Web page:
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Gim (김), also romanized as kim, is the Korean name for edible seaweed species in the genera Pyropia and Porphyra, including P. tenera, P. yezoensis, P. suborbiculata, P. pseudolinearis, P. dentata, and P. seriata. The red algae genera are also consumed in Japanese cuisine, where it is known as nori, and in Wales and Ireland, where it is known as laverbread.
Along with miyeok (brown seaweed) and dasima (kelp), gim is one of the most widely cultivated and consumed types of seaweed in Korea. It is commonly eaten as a banchan (side dish) and used to make seaweed rice rolls known as gimbap.AED 47.25
Sōmen are usually served cold with a light flavored dipping sauce or tsuyu. The tsuyu is usually a katsuobushi-based sauce that can be flavored with Japanese bunching onion, ginger, or myoga. In the summer, sōmen chilled with ice is a popular meal to help stay cool.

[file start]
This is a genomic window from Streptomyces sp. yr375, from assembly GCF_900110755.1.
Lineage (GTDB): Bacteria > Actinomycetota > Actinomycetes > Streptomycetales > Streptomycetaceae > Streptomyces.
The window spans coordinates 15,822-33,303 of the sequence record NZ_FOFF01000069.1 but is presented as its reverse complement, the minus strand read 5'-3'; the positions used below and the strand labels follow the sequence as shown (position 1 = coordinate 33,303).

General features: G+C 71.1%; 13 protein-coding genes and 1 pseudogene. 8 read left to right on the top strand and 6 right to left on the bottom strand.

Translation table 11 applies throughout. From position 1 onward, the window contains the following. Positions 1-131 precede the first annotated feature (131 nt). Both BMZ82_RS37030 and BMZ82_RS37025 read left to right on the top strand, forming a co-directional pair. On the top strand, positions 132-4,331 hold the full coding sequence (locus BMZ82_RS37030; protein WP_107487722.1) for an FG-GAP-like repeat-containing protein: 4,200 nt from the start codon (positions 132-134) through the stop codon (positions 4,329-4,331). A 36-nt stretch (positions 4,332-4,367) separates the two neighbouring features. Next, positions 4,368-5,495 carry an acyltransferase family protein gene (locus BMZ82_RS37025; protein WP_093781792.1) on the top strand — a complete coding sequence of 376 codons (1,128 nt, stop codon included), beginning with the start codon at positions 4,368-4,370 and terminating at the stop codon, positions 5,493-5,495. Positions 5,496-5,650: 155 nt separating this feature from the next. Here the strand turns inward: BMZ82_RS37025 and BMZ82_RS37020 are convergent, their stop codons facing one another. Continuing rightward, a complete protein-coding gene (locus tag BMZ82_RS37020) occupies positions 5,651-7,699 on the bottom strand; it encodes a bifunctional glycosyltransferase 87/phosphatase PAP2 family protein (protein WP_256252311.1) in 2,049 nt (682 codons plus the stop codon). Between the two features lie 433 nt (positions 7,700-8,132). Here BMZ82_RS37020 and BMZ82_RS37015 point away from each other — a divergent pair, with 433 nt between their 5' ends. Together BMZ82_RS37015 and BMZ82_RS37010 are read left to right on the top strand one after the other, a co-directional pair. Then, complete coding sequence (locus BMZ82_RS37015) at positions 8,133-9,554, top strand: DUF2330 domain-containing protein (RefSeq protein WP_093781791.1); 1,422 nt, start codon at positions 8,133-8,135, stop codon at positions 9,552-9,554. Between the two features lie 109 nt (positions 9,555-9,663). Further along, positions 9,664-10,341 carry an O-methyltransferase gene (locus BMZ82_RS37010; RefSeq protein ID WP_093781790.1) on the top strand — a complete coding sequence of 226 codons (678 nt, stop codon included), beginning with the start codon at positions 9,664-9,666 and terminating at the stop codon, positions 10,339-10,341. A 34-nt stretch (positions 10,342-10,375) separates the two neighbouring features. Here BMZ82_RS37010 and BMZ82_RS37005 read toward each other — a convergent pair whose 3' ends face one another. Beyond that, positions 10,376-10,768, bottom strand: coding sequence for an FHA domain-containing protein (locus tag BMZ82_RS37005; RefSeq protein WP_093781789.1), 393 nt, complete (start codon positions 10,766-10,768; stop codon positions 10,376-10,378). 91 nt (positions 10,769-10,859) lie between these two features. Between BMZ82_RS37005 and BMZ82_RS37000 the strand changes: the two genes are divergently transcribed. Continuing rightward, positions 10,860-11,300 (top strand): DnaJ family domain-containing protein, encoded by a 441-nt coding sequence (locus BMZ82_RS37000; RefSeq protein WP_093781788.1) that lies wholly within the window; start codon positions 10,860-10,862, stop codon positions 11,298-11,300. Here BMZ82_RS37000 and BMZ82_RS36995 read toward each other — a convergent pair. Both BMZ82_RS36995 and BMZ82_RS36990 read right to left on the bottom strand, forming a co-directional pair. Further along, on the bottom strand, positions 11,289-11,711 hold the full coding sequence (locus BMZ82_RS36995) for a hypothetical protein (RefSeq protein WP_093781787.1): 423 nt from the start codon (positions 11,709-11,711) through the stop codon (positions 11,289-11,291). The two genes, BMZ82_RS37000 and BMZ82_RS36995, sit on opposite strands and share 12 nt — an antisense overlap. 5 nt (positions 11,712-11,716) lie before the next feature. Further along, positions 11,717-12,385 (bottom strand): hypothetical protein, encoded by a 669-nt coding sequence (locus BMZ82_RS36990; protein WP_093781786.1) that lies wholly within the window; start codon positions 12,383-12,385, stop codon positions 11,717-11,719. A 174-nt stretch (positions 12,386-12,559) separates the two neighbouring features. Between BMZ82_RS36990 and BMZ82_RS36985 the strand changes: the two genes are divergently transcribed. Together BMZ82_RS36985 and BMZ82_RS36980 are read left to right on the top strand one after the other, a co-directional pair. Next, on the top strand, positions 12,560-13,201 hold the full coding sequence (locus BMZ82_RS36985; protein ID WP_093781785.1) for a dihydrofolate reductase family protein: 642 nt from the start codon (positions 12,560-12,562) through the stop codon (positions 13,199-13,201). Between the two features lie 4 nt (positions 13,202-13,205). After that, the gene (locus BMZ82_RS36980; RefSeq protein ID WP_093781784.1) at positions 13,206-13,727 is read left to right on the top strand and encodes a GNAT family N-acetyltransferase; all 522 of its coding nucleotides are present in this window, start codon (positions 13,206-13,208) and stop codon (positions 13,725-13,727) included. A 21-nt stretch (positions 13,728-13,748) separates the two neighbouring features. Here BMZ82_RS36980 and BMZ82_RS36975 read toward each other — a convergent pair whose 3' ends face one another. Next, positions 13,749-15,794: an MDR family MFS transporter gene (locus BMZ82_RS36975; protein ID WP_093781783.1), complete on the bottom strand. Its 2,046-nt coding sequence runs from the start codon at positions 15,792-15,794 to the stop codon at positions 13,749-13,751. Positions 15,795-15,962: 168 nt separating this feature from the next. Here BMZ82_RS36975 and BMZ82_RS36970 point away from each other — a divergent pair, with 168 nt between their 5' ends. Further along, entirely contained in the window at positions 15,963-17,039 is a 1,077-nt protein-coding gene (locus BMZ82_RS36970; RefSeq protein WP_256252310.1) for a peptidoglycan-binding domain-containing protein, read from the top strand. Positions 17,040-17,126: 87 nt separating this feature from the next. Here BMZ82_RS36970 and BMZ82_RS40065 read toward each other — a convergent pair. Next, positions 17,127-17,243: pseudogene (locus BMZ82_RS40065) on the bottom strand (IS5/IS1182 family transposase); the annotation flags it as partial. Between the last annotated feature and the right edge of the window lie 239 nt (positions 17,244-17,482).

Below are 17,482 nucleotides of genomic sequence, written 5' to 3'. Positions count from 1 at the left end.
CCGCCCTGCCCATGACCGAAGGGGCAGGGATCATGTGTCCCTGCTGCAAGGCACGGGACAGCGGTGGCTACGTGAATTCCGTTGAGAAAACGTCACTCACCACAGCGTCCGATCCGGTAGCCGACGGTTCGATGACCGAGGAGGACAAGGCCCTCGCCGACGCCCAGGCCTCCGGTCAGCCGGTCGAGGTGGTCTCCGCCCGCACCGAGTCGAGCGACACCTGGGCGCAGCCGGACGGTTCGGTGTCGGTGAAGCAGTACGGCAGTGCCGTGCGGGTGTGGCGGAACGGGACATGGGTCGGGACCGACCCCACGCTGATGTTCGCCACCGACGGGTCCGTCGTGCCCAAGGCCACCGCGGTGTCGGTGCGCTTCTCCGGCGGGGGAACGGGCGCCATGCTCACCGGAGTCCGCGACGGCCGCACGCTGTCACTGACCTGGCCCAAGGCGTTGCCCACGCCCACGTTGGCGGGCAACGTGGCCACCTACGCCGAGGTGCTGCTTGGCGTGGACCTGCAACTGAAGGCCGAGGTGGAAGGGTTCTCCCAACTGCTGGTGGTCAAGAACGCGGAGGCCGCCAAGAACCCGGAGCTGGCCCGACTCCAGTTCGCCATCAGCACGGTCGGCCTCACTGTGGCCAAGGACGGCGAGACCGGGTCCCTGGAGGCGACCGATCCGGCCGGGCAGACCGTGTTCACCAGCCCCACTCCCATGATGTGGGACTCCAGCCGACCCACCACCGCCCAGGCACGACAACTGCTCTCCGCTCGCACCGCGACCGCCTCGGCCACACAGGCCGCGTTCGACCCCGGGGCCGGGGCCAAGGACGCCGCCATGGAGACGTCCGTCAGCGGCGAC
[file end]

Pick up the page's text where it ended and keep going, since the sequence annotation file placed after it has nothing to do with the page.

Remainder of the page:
Sōmen served in hot soup is usually called nyūmen and eaten in the winter, much as soba or udon are.
Some restaurants offer nagashi-sōmen (流しそうめん flowing noodles) in the summer. The noodles are placed in a long flume of bamboo across the length of the restaurant. The flume carries clear, ice-cold water. As the sōmen pass by, diners pluck them out with their chopsticks and dip them in tsuyu. Catching the noodles requires a fair amount of dexterity, but the noodles that are not caught by the time they get to the end usually are not eaten, so diners are pressured to catch as much as they can. A few luxury establishments put their sōmen in real streams so that diners can enjoy their meal in a beautiful garden setting. Machines have been designed to simulate this experience at home.
In Korean cuisine, somyeon is used in hot and cold noodles soups such as janchi-guksu (banquet noodles) and kong-guksu (noodles in cold soybean soup), as well as soupless noodle dishes such as bibim-guksu (mixed noodles). It is often served with spicy anju (food that accompanies alcoholic drink) such as golbaengi-muchim (moon snail salad).AED 24.15AED 24.15